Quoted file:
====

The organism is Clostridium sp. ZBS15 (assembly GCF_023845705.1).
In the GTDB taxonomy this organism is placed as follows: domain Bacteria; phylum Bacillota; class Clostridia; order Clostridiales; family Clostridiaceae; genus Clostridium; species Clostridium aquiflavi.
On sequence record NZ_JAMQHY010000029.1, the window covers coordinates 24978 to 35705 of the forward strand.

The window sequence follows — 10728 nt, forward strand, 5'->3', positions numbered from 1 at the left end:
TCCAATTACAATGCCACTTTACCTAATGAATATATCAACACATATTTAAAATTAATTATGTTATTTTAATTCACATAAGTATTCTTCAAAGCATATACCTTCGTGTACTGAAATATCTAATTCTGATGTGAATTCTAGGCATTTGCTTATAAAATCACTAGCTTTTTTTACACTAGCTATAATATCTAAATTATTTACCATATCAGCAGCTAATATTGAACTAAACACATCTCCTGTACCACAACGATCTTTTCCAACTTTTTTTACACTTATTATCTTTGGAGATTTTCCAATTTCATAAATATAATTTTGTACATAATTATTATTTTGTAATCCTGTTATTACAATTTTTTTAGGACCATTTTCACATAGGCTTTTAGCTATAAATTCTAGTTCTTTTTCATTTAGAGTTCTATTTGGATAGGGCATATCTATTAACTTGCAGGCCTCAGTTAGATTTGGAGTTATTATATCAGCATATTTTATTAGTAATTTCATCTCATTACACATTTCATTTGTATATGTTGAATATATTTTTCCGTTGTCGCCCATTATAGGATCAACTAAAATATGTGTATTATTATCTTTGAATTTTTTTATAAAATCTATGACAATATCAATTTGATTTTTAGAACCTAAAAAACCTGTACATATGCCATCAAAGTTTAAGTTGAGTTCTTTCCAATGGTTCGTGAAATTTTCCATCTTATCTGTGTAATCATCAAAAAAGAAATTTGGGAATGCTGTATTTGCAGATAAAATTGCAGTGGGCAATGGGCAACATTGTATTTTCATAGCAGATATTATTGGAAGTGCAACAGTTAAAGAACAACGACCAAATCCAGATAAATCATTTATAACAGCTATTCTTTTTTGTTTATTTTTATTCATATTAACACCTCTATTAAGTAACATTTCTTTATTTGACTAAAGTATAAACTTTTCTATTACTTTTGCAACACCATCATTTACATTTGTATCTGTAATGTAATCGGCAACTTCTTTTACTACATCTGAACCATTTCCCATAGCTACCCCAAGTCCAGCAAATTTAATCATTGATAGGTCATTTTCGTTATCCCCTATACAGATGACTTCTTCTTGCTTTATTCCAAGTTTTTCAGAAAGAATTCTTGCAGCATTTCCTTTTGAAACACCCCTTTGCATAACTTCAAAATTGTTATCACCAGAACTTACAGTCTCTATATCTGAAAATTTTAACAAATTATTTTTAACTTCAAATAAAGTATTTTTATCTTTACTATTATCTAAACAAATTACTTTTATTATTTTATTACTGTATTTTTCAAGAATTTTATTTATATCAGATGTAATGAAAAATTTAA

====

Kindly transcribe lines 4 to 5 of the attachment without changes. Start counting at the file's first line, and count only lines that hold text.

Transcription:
The window sequence follows — 10728 nt, forward strand, 5'->3', positions numbered from 1 at the left end:
TCCAATTACAATGCCACTTTACCTAATGAATATATCAACACATATTTAAAATTAATTATGTTATTTTAATTCACATAAGTATTCTTCAAAGCATATACCTTCGTGTACTGAAATATCTAATTCTGATGTGAATTCTAGGCATTTGCTTATAAAATCACTAGCTTTTTTTACACTAGCTATAATATCTAAATTATTTACCATATCAGCAGCTAATATTGAACTAAACACATCTCCTGTACCACAACGATCTTTTCCAACTTTTTTTACACTTATTATCTTTGGAGATTTTCCAATTTCATAAATATAATTTTGTACATAATTATTATTTTGTAATCCTGTTATTACAATTTTTTTAGGACCATTTTCACATAGGCTTTTAGCTATAAATTCTAGTTCTTTTTCATTTAGAGTTCTATTTGGATAGGGCATATCTATTAACTTGCAGGCCTCAGTTAGATTTGGAGTTATTATATCAGCATATTTTATTAGTAATTTCATCTCATTACACATTTCATTTGTATATGTTGAATATATTTTTCCGTTGTCGCCCATTATAGGATCAACTAAAATATGTGTATTATTATCTTTGAATTTTTTTATAAAATCTATGACAATATCAATTTGATTTTTAGAACCTAAAAAACCTGTACATATGCCATCAAAGTTTAAGTTGAGTTCTTTCCAATGGTTCGTGAAATTTTCCATCTTATCTGTGTAATCATCAAAAAAGAAATTTGGGAATGCTGTATTTGCAGATAAAATTGCAGTGGGCAATGGGCAACATTGTATTTTCATAGCAGATATTATTGGAAGTGCAACAGTTAAAGAACAACGACCAAATCCAGATAAATCATTTATAACAGCTATTCTTTTTTGTTTATTTTTATTCATATTAACACCTCTATTAAGTAACATTTCTTTATTTGACTAAAGTATAAACTTTTCTATTACTTTTGCAACACCATCATTTACATTTGTATCTGTAATGTAATCGGCAACTTCTTTTACTACATCTGAACCATTTCCCATAGCTACCCCAAGTCCAGCAAATTTAATCATTGATAGGTCATTTTCGTTATCCCCTATACAGATGACTTCTTCTTGCTTTATTCCAAGTTTTTCAGAAAGAATTCTTGCAGCATTTCCTTTTGAAACACCCCTTTGCATAACTTCAAAATTGTTATCACCAGAACTTACAGTCTCTATATCTGAAAATTTTAACAAATTATTTTTAACTTCAAATAAAGTATTTTTATCTTTACTATTATCTAAACAAATTACTTTTATTATTTTATTACTGTATTTTTCAAGAATTTTATTTATATCAGATGTAATGAAAAATTTAA